Objectives: Several cancer prevention programmes have previously been executed using treatment of antioxidant compounds. The antioxidant N-acetyl L-cysteine (NAC), a membrane-permeable aminothiol, is a sulfhydryl reductant reducing oxidised glutathione, as well as being a precursor of intracellular cysteine and glutathione. A previous report based on the cellular response to NAC treatment showed that NAC induced a 10-fold more rapid differentiation in normal primary keratinocytes as well as a reversion of a colon carcinoma cell line from neoplastic proliferation to apical-basolateral differentiation. In order to investigate molecular events underlying the changes in proliferation and differentiation induced by NAC treatment, we performed global gene expression analysis of normal human epidermal keratinocytes in a time series. Methods: Treated samples were compared to untreated samples through a reference design using a spotted cDNA array comprising approximately 30,000 features. B statistics was used to identify differentially expressed genes, and RT-PCR of a selected set of genes was performed to verify differential expression. Results: The number of differentially expressed genes increased over time, starting with 0 at 30 min, 73 at 3 h and increasing to 952 genes at 48 h. Results of the expression analysis showed arrest of the cell cycle and an upregulation of cytoskeletal reorganisation, implicating increased differentiation. A comparison to gene ontology groups indicated downregulation of a large number of genes involved in cell proliferation and regulation of the cell cycle. Conclusions: A significant fraction of the differentially expressed genes could be classified according to their role in the differentiation process, demonstrating that NAC regulates the conversion from proliferation to differentiation at a transcriptional level.

Keyword
Cell cycle, Gene expression, Keratinocytes, Microarray; N-acetyl L-cysteine, NHEK, Real-time, RT-PCR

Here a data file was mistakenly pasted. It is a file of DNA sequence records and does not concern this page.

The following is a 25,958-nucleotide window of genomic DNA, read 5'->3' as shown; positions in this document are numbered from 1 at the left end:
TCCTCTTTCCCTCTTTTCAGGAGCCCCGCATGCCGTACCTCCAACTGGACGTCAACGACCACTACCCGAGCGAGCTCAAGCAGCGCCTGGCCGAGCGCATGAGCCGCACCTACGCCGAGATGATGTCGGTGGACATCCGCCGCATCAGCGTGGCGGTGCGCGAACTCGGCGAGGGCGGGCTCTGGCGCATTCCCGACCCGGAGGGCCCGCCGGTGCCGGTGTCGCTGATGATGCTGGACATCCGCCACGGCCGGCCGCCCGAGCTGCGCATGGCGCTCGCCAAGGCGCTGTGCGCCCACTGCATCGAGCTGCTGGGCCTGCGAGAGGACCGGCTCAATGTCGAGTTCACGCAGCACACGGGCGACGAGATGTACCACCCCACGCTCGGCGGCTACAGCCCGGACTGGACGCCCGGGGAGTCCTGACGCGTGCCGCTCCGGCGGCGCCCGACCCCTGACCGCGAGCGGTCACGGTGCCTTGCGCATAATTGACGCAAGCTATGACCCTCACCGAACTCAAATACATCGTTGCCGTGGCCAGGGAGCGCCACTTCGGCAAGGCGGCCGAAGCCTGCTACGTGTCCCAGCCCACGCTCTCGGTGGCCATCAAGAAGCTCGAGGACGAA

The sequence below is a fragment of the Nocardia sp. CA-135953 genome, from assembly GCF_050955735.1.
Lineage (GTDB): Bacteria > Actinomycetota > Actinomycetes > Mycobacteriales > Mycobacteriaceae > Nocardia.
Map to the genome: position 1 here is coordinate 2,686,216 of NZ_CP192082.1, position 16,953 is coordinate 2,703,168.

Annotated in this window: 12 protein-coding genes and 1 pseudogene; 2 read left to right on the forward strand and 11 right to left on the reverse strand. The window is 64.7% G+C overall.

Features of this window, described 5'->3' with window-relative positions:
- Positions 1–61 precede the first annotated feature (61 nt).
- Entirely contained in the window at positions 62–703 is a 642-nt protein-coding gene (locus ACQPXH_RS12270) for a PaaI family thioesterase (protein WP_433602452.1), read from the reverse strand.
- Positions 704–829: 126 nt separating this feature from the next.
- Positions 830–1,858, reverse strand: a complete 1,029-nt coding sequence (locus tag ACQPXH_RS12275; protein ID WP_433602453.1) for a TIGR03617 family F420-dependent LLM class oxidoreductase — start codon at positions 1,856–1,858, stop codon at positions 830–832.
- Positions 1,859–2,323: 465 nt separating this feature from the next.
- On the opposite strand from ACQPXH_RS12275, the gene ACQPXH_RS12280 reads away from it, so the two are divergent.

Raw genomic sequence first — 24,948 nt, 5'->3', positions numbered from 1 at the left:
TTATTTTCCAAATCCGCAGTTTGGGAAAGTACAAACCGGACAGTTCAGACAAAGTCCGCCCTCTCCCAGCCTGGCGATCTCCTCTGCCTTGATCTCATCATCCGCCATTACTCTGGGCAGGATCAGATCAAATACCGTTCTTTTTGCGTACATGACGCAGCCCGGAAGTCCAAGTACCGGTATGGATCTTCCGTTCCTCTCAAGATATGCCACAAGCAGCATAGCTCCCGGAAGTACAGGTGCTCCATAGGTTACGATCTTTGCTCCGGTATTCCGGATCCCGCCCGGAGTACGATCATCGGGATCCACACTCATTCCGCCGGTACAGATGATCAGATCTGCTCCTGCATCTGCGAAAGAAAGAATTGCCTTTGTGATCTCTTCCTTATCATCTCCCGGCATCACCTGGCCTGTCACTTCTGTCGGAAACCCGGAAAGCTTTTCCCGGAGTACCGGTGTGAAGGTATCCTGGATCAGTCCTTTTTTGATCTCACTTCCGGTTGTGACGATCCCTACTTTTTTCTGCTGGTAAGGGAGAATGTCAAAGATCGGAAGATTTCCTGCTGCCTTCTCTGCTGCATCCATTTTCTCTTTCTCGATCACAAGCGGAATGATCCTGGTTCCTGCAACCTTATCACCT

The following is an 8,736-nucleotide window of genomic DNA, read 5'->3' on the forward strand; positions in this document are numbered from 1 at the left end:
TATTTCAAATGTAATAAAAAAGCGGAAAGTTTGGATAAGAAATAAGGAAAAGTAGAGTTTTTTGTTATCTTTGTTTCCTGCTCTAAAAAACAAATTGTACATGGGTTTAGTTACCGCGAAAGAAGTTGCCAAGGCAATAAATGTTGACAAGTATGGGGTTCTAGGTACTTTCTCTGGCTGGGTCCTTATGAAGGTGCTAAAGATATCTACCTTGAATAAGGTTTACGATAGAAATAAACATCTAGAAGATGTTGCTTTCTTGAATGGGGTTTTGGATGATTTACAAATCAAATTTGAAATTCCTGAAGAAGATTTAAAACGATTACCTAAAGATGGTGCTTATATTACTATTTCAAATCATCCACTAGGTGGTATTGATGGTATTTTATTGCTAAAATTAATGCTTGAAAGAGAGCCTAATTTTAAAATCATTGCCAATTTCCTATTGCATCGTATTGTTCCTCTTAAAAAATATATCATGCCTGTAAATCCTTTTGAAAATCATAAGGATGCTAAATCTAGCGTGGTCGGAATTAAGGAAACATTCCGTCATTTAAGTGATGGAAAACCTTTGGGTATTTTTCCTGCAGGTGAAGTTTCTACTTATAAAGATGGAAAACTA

National Category
Biochemistry and Molecular Biology
Identifiers
urn:nbn:se:kth:diva-5716 (URN)10.1159/000086790 (DOI)000231700000005 ()2-s2.0-24044509171 (Scopus ID)
Note
QC 20100915Available from: 2006-05-11 Created: 2006-05-11 Last updated: 2012-03-20Bibliographically approved
2. Global gene expression analysis in time series following N-acetyl L-cysteine induced epithelial differentiation of human normal and cancer cells in vitro
Open this publication in new window or tab >>Global gene expression analysis in time series following N-acetyl L-cysteine induced epithelial differentiation of human normal and cancer cells in vitro
2005 (English)In: BMC Cancer, ISSN 1471-2407, Vol. 5, 75- p.Article in journal (Refereed) Published
Abstract [en]

Background: Cancer prevention trials using different types of antioxidant supplements have been carried out at several occasions and one of the investigated compounds has been the antioxidant N-acetyl-L-cysteine (NAC). Studies at the cellular level have previously demonstrated that a single supplementation of NAC induces a ten-fold more rapid differentiation in normal primary human keratinocytes as well as a reversion of a colon carcinoma cell line from neoplastic proliferation to apical-basolateral differentiation [1]. The investigated cells showed an early change in the organization of the cytoskeleton, several newly established adherens junctions with E-cadherin/β-catenin complexes and increased focal adhesions, all features characterizing the differentiation process. Methods: In order to investigate the molecular mechanisms underlying the proliferation arrest and accelerated differentiation induced by NAC treatment of NHEK and Caco-2 cells in vitro, we performed global gene expression analysis of NAC treated cells in a time series (1, 12 and 24 hours post NAC treatment) using the Affymetrix GeneChip™ Human Genome U95Av2 chip, which contains approximately 12,000 previously characterized sequences. The treated samples were compared to the corresponding untreated culture at the same time point. Results: Microarray data analysis revealed an increasing number of differentially expressed transcripts over time upon NAC treatment. The early response (1 hour) was transient, while a constitutive trend was commonly found among genes differentially regulated at later time points (12 and 24 hours). Connections to the induction of differentiation and inhibition of growth were identified for a majority of up- and down-regulated genes. All of the observed transcriptional changes, except for seven genes, were unique to either cell line. Only one gene, ID-1, was mutually regulated at 1 hour post treatment and might represent a common mediator of early NAC action. The detection of several genes that previously have been identified as stimulated or repressed during the differentiation of NHEK and Caco-2 provided validation of results. In addition, real-time kinetic PCR analysis of selected genes also verified the differential regulation as identified by the microarray platform. Conclusion: NAC induces a limited and transient early response followed by a more consistent and extensively different expression at later time points in both the normal and cancer cell lines investigated. The responses are largely related to inhibition of proliferation and stimulation of differentiation in both cell types but are almost completely lineage specific. ID-1 is indicated as an early mediator of NAC action.